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Polywater was a hypothetical polymerized form of water that was the subject of much scientific controversy during the late 1960s. By 1969 the popular press had taken notice, and by 1970 doubts about its authenticity were being circulated.[1][2][3] By 1973 it was found to be illusory.[4] Today is used as an example of pathological science.



The Soviet physicist Nikolai Fedyakin, working in Kostroma, Russia, had performed measurements on the properties of water that had been condensed in, or repeatedly forced through, narrow quartz capillary tubes. Some of these experiments resulted in what was seemingly a new form of water with a higher boiling point, lower freezing point, and much higher viscosity than ordinary water, about that of a syrup.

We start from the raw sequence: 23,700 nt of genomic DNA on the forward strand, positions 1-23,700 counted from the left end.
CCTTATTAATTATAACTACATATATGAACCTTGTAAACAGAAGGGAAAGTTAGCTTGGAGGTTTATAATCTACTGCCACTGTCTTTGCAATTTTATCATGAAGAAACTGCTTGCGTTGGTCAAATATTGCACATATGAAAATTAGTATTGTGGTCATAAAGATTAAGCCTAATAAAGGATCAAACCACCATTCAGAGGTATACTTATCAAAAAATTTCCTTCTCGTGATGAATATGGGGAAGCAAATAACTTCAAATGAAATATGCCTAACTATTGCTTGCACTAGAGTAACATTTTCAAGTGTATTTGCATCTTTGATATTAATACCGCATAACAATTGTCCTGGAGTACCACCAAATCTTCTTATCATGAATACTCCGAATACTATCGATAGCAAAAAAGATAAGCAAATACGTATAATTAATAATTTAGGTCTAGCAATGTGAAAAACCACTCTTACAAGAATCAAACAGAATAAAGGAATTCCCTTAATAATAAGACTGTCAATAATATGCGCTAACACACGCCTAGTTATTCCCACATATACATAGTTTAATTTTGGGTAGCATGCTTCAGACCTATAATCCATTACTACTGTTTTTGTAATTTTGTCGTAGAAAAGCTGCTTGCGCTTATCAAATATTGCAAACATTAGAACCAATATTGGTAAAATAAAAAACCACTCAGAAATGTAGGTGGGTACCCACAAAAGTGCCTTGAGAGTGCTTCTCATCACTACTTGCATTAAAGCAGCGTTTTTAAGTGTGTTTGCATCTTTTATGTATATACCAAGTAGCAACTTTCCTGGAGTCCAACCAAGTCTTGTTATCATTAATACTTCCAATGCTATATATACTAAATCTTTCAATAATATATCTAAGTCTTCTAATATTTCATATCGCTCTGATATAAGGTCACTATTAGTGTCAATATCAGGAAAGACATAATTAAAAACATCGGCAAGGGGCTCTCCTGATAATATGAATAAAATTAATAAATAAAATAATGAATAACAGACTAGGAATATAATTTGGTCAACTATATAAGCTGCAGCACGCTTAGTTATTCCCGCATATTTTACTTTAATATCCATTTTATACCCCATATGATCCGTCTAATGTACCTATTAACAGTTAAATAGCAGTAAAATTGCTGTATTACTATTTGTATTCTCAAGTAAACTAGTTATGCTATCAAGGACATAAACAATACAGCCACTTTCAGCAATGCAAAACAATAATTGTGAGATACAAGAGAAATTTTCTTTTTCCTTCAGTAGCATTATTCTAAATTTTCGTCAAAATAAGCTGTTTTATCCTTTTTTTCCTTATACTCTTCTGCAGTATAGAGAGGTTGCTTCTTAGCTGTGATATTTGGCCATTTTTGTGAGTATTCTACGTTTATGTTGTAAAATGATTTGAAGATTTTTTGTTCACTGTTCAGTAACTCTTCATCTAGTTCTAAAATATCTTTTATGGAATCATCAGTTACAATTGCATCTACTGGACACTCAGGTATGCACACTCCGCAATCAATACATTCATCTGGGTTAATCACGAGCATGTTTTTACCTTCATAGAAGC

Boris Derjaguin, director of the laboratory for surface physics at the Institute for Physical Chemistry in Moscow, heard about Fedyakin's experiments. He improved on the method to produce the new water, and though he still produced very small quantities of this mysterious material, he did so substantially faster than Fedyakin did. Investigations of the material properties showed a substantially lower freezing point of −40 °C or less, a boiling point of 150 °C or greater, a density of approx. 1.1 to 1.2 g/cm³, and increased expansion with increasing temperature. The results were published in Soviet science journals, and short summaries were published in Chemical Abstracts in English, but Western scientists took no notice of the work.

In 1966, Derjaguin travelled to England for the "Discussions of the Faraday Society" in Nottingham. There he presented the work again, and this time English scientists took note of what he referred to as anomalous water. English scientists then started researching the effect as well, and by 1968 it was also under study in the United States.

By 1969 the concept had spread to newspapers and magazines.[1][2] There was fear by the United States military that there was a polywater gap with the Soviet Union.[5]

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